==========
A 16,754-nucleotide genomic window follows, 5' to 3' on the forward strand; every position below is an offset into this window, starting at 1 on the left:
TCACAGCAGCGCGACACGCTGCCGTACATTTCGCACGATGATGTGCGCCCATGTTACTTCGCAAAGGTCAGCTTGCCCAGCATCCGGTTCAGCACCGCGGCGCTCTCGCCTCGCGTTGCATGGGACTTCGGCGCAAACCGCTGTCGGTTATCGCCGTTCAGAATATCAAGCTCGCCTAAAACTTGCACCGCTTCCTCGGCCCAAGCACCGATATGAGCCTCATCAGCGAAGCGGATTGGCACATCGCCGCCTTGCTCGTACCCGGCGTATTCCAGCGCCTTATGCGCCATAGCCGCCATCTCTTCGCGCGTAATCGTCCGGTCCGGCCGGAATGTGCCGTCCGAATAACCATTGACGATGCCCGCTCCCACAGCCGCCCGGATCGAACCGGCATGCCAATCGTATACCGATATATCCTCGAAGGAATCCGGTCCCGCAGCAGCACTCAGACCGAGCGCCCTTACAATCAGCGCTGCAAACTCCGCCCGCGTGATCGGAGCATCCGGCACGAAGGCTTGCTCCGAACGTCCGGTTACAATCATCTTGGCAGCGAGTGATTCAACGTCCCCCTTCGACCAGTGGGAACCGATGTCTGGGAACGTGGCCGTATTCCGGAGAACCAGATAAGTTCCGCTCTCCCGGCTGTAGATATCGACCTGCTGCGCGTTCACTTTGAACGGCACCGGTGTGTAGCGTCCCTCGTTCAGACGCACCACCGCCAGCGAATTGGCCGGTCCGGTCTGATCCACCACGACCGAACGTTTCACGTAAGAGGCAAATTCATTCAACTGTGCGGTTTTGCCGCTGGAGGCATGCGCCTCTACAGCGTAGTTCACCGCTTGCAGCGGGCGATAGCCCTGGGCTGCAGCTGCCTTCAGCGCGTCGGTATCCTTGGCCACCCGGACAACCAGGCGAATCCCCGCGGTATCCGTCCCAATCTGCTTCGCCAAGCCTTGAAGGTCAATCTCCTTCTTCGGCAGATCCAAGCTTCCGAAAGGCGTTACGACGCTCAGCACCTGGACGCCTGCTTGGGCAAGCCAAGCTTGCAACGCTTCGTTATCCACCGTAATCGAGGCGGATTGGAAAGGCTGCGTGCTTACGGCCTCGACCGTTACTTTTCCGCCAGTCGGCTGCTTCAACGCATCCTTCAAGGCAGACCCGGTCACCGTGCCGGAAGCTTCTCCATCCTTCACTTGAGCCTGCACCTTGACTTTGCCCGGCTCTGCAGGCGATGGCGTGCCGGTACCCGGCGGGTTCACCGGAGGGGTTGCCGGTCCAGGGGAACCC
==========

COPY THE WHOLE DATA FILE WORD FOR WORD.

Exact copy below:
A 16,754-nucleotide genomic window follows, 5' to 3' on the forward strand; every position below is an offset into this window, starting at 1 on the left:
TCACAGCAGCGCGACACGCTGCCGTACATTTCGCACGATGATGTGCGCCCATGTTACTTCGCAAAGGTCAGCTTGCCCAGCATCCGGTTCAGCACCGCGGCGCTCTCGCCTCGCGTTGCATGGGACTTCGGCGCAAACCGCTGTCGGTTATCGCCGTTCAGAATATCAAGCTCGCCTAAAACTTGCACCGCTTCCTCGGCCCAAGCACCGATATGAGCCTCATCAGCGAAGCGGATTGGCACATCGCCGCCTTGCTCGTACCCGGCGTATTCCAGCGCCTTATGCGCCATAGCCGCCATCTCTTCGCGCGTAATCGTCCGGTCCGGCCGGAATGTGCCGTCCGAATAACCATTGACGATGCCCGCTCCCACAGCCGCCCGGATCGAACCGGCATGCCAATCGTATACCGATATATCCTCGAAGGAATCCGGTCCCGCAGCAGCACTCAGACCGAGCGCCCTTACAATCAGCGCTGCAAACTCCGCCCGCGTGATCGGAGCATCCGGCACGAAGGCTTGCTCCGAACGTCCGGTTACAATCATCTTGGCAGCGAGTGATTCAACGTCCCCCTTCGACCAGTGGGAACCGATGTCTGGGAACGTGGCCGTATTCCGGAGAACCAGATAAGTTCCGCTCTCCCGGCTGTAGATATCGACCTGCTGCGCGTTCACTTTGAACGGCACCGGTGTGTAGCGTCCCTCGTTCAGACGCACCACCGCCAGCGAATTGGCCGGTCCGGTCTGATCCACCACGACCGAACGTTTCACGTAAGAGGCAAATTCATTCAACTGTGCGGTTTTGCCGCTGGAGGCATGCGCCTCTACAGCGTAGTTCACCGCTTGCAGCGGGCGATAGCCCTGGGCTGCAGCTGCCTTCAGCGCGTCGGTATCCTTGGCCACCCGGACAACCAGGCGAATCCCCGCGGTATCCGTCCCAATCTGCTTCGCCAAGCCTTGAAGGTCAATCTCCTTCTTCGGCAGATCCAAGCTTCCGAAAGGCGTTACGACGCTCAGCACCTGGACGCCTGCTTGGGCAAGCCAAGCTTGCAACGCTTCGTTATCCACCGTAATCGAGGCGGATTGGAAAGGCTGCGTGCTTACGGCCTCGACCGTTACTTTTCCGCCAGTCGGCTGCTTCAACGCATCCTTCAAGGCAGACCCGGTCACCGTGCCGGAAGCTTCTCCATCCTTCACTTGAGCCTGCACCTTGACTTTGCCCGGCTCTGCAGGCGATGGCGTGCCGGTACCCGGCGGGTTCACCGGAGGGGTTGCCGGTCCAGGGGAACCC